Not exactly Divine, but certainly comic

‘La Bella Figura – A Field Guide to the Italian Mind’ by Beppe Severgnini

John Cooper
February 22, 2007

‘Do you think confessionals and stages are incompatible? They may be in other countries, but not in Italy’


Forget about all your idealizations when you read this book. Full of saccharin panegyrics, lyrical reminiscences and nostalgic fantasies it is not. In fact, it’s a full-scale attack on the tyranny of picturesque sentimentality. La Bella Figura, Beppe Severgnini’s latest, is a kind a guidebook, but not like many others.


Rather than begin with another one of those intelligent-sounding histories of Italy from the classical past to the present day, Severgnini begins at the airport. Not the most inspirational of departure points perhaps—but it sets the tone and topography for the rest of the journey. And that journey will insist on a relentlessly satirical, often bitter, vivisection of modern Italy.


The philosophical ambiguity of the traffic light, the theatricality of the supermarket, the bewildering illogicality (and, frankly, caprice) of the restaurant cover charge—Severgnini is your perverse Dante, exposing a country that ‘has too much style to be hell but is too disorderly to be heaven’.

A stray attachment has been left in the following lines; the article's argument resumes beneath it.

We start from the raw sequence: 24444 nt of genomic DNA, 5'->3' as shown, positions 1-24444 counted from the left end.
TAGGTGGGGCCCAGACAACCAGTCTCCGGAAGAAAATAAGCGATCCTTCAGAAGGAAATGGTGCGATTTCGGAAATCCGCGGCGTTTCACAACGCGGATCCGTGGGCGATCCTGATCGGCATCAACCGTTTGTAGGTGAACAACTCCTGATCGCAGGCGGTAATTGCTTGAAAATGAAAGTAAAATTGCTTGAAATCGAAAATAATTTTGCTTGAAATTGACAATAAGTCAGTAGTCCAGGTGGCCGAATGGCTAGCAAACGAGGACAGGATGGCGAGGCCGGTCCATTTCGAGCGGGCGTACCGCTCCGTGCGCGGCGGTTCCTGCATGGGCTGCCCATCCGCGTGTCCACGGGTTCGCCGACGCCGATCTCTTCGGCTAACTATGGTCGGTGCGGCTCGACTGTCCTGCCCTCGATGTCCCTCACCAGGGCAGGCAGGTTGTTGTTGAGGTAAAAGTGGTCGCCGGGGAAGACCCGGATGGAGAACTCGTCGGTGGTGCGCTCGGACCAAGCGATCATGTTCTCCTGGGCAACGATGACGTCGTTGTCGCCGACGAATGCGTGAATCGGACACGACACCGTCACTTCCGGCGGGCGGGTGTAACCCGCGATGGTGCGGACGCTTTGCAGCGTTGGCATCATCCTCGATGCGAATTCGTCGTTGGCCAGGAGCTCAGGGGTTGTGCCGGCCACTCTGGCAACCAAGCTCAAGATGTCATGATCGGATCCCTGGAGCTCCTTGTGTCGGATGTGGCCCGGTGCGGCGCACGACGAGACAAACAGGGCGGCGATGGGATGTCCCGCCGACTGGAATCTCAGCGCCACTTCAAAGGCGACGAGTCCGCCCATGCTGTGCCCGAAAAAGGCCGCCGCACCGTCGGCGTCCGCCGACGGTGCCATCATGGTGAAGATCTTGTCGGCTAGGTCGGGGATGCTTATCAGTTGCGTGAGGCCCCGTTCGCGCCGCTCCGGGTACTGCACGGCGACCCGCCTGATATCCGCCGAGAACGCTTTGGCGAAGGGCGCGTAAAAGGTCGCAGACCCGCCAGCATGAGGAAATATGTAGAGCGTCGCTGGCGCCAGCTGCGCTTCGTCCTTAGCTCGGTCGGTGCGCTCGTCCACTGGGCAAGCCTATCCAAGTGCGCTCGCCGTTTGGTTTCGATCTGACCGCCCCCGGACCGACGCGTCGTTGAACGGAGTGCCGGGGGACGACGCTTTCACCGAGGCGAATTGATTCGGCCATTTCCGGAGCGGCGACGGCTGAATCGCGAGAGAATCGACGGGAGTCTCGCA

I wonder why Severgnini wrote this book, because he clearly has something quite serious on his mind. Behind his satire, nonsense and good-humoured back-slappery lies, I think, a genuine concern for the problems and misdemeanors of the country and people he lampoons. Perhaps that’s his skill—both to be at his most serious when apparently outrageous and to be an intelligent national critic when formulating the most ridiculous (and hilarious) cultural generalizations.


La Bella Figura is something of a flagellant’s set text: you will read it because you like Italy and Italians in varyingly idealized ways and Severgnini will humorously whip you for it—‘it is a reproduction of your dreams. So should Italy be offering you this? Maybe not, but it is’.

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